A classic example of why trial data should never be used to estimate side effects is a statin trial for which Dr. Collins himself was a lead investigator. In the Heart Protection Study of 2002, Collins' team systematically removed patients who suffered significant side effects, never reporting on them in the final numbers. Despite identifying 32,000 patients who seemed right for statin drugs, they dumped 12,000 of them when they had difficulty tolerating or taking a statin. The final paper reported on only 20,000 people. In other words, those with significant side effects were weeded out before the trial started. 

This is a dubious practice, defended as a way of identifying patients who will benefit most. And while this may be true, the practice clarifies why data from randomized trials are often irrelevant to people concerned about their chance of experiencing side effects.

To be sure, it may be reasonable to worry less about side effects for patients who could live longer if they take a statin. After all, fatal side effects are rare, and living longer is paramount to most patients. But side effects become critical when a statin won't extend life, and when the benefits are less common or less important than the side effects. But when low-risk people take a statin, the chance that the drug will cause diabetes is roughly equal (at best) to the chance that it will prevent a nonfatal heart attack. And a person taking a statin is 25 times more likely to experience muscle damage than they are to avoid a stroke.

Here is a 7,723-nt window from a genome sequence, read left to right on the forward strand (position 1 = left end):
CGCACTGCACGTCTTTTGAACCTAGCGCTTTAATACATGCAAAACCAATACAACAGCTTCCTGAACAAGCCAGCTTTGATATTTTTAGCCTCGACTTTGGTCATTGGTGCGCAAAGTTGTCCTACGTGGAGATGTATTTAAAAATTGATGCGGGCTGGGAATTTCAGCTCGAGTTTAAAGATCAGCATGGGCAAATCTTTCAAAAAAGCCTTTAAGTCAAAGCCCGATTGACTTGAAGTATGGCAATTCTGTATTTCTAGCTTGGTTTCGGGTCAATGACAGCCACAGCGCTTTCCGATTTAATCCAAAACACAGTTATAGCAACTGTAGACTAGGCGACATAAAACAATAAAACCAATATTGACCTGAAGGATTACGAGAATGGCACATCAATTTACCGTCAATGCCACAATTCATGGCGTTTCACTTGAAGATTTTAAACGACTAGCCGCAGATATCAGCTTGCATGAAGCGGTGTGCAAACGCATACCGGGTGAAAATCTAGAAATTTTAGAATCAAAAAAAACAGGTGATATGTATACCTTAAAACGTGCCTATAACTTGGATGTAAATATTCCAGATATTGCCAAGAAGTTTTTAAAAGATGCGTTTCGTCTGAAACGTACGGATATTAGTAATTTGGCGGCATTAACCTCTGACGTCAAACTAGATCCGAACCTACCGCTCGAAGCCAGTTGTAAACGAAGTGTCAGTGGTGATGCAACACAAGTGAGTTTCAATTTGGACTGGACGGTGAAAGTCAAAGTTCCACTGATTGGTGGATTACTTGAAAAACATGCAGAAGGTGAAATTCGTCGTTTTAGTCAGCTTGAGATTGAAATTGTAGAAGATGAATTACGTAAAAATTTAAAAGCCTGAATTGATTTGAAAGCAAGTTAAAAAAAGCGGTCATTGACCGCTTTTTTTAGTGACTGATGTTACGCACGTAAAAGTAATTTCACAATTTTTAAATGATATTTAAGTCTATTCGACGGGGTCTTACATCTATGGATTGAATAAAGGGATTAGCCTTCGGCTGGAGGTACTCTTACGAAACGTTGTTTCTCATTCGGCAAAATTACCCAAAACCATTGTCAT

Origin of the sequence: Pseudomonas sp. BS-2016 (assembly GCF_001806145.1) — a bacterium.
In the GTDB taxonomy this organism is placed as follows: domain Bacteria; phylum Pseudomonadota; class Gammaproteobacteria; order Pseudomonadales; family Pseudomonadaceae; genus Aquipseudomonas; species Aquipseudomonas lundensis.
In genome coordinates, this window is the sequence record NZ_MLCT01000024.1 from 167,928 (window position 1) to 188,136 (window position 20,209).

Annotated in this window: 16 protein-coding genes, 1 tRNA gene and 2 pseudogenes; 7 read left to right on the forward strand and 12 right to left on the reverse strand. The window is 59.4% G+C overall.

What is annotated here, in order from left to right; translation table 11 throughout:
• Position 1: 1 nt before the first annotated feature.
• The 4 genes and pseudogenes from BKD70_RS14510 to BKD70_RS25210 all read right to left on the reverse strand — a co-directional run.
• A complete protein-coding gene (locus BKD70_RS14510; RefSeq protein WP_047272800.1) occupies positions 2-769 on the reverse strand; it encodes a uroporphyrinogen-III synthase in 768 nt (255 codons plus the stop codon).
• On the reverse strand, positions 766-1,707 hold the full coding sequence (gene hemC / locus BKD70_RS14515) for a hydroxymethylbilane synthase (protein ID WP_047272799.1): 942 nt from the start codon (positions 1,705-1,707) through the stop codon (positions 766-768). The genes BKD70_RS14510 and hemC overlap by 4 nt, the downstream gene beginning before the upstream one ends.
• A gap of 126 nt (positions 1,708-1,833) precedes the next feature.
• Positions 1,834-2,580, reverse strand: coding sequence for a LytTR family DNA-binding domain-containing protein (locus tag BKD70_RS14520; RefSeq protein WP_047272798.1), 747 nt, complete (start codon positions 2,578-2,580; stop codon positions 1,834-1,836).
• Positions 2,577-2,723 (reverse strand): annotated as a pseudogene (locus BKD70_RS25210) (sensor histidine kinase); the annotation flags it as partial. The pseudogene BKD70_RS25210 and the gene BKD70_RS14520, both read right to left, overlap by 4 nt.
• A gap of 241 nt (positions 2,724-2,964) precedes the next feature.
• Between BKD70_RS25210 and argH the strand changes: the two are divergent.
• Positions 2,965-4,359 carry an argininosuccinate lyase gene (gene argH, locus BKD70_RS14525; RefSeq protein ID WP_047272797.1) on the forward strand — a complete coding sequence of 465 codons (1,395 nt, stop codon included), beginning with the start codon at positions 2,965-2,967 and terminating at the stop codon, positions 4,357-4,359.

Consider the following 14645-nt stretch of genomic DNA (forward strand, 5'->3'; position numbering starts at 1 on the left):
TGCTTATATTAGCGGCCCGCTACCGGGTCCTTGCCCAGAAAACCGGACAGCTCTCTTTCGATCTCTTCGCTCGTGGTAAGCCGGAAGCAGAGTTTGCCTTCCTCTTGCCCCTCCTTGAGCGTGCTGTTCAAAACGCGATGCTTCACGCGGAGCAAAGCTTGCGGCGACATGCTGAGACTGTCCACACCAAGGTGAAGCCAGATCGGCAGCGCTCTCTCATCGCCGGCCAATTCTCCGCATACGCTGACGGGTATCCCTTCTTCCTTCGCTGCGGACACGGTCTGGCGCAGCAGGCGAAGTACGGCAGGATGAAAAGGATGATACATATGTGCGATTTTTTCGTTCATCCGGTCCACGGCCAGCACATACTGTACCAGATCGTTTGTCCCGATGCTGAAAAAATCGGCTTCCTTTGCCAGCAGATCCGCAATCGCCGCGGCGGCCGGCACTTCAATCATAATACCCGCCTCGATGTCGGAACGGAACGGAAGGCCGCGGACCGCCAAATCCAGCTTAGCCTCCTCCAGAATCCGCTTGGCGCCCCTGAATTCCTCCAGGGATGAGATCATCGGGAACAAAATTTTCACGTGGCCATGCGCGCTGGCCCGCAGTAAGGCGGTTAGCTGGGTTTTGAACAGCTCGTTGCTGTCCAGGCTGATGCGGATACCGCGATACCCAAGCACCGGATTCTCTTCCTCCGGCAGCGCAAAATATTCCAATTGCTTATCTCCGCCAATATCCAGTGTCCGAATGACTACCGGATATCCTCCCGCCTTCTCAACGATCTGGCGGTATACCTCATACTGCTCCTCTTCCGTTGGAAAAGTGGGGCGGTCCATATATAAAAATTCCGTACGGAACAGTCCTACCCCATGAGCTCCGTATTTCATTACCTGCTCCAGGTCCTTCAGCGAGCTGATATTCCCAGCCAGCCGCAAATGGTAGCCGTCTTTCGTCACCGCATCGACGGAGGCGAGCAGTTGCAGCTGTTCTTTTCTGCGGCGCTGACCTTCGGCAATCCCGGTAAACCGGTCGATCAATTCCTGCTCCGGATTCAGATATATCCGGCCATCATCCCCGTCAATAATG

Bottom line: The headline should be that the bestselling pills of all time don't save lives or reduce major illness for most who take them. But that has been obscured by a war on science. 

The war includes many assaults: performing trials that weed out side effects, claiming they should be used to counsel patients, maintaining secret databases, and, worst of all, trash-targeting a journal for publishing a discovery that brings truth to millions.